Term of Award

Spring 2009

Degree Name

Doctor of Education in Education Administration (Ed.D.)

Document Type and Release Option

Dissertation (open access)

Copyright Statement / License for Reuse

Creative Commons License
This work is licensed under a Creative Commons Attribution 4.0 License.


Department of Leadership, Technology, and Human Development

Committee Chair

Lucindia Chance

Committee Member 1

Stephen Jenkins

Committee Member 2

Paul Brinson


While it may seem that in today's society, the leaders of the school should primarily concentrate on curriculum, assessment, and accountability, there is one significant missing piece that is just as important: school culture. Recent educational reform efforts have focused on creating effective school cultures as a means of improving student achievement. Because the role of the principal is viewed as being essential to the successful implementation of these efforts, the demands on school leaders have continuously increased, which have created a multitude of challenges for school leaders across the nation. The purpose of this study was to examine the relationship between the leadership style of principals and school culture as perceived by faculty. A total of 250 teachers from 50 elementary, middle, and high schools located in five school districts in the state of Georgia were selected to participate in this study. Data for this quantitative study were collected using the School Culture Survey, which assessed the following six factors of school culture: collaborative leadership, teacher collaboration, unity of purpose, professional development, collegial support, and learning partnership. In addition, the Multifactor Leadership Questionnaire Form 5X was used to classify the leadership styles of principals as transformational, transactional, or laissez-faire. The means, standard deviations, and Pearson product-moment correlation coefficients were used to examine the relationship between the variables. The results of this study indicated that there was a statistically significant relationship between most of the factors of the leadership styles of principals and the factors of school culture. More specifically, the findings indicated that a positive relationship existed between all of the factors of transformational leadership and all of the factors of school culture. In addition, one factor of transactional leadership, contingent reward, was positively correlated with school culture. On the contrary, a negative relationship existed between all of the factors of laissez-faire leadership and all of the factors of school culture.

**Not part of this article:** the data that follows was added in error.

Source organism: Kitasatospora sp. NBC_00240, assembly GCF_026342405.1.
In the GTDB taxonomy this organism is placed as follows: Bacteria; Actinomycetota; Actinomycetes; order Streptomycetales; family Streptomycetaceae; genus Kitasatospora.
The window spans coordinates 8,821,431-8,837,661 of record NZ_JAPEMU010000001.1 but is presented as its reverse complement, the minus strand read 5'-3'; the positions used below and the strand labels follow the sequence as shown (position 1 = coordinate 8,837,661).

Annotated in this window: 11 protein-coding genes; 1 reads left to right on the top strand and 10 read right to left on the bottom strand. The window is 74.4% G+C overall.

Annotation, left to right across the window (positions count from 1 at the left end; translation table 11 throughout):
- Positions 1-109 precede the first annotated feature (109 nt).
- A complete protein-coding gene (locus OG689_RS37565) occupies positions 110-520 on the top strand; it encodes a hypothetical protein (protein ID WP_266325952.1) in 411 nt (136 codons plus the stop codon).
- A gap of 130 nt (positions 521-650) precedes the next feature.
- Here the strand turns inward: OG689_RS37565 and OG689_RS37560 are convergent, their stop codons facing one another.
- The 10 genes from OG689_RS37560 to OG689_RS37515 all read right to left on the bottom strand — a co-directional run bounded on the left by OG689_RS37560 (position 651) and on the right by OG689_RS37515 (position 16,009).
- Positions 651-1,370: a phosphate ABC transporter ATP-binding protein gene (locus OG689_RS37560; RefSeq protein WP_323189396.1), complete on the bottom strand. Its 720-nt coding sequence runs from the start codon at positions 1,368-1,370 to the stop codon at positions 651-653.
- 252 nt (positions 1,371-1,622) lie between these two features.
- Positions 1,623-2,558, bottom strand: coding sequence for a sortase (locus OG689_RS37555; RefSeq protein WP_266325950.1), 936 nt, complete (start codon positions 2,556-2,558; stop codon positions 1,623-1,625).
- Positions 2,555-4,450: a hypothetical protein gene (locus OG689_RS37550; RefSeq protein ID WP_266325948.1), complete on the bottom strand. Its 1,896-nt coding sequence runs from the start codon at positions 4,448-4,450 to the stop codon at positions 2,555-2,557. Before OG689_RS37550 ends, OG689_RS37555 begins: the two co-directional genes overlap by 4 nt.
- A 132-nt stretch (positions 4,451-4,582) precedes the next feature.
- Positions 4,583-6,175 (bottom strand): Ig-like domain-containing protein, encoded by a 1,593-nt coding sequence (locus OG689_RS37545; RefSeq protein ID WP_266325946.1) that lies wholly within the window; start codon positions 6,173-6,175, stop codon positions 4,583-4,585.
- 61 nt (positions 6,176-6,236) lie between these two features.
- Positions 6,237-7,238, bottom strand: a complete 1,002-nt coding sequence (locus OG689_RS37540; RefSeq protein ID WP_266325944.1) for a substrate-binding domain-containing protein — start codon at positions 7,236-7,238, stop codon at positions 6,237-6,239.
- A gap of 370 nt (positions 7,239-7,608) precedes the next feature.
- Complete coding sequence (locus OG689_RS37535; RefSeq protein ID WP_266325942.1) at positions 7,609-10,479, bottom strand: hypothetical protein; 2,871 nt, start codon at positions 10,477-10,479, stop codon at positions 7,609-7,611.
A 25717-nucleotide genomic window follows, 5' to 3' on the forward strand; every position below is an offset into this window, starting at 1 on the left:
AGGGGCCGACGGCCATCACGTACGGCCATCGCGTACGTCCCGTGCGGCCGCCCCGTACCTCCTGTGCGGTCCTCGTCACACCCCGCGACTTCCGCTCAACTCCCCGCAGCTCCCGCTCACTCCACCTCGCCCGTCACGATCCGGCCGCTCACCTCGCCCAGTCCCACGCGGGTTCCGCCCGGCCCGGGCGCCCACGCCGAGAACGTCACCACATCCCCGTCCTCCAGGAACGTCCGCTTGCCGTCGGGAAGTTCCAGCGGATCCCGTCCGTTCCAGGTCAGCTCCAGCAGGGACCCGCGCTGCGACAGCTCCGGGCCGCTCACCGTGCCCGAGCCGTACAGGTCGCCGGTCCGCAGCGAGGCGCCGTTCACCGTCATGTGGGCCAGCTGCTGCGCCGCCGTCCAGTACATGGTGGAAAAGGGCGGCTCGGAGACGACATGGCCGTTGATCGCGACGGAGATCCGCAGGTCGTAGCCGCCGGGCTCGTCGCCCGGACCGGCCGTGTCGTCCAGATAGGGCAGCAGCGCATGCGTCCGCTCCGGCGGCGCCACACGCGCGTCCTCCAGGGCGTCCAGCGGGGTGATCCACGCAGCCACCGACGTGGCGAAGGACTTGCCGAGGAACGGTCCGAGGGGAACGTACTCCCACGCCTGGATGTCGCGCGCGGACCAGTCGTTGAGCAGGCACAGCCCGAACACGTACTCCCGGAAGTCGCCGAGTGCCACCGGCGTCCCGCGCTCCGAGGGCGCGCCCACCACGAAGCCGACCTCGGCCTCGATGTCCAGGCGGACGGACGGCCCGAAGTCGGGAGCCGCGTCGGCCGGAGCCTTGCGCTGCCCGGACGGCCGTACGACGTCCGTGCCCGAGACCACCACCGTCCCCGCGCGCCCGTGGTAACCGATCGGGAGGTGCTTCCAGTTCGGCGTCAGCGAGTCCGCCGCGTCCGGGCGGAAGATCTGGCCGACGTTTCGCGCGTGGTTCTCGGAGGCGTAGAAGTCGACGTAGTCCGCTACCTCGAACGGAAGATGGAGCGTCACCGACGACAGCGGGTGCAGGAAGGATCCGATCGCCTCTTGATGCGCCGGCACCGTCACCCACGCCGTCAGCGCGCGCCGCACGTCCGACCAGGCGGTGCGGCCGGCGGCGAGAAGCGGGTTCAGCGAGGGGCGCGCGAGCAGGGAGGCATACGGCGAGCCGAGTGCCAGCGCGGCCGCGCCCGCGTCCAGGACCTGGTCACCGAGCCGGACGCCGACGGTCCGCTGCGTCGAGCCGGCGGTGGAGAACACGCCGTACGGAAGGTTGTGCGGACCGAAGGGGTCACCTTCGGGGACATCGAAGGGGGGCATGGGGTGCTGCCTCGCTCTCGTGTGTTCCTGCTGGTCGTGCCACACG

Research Data and Supplementary Material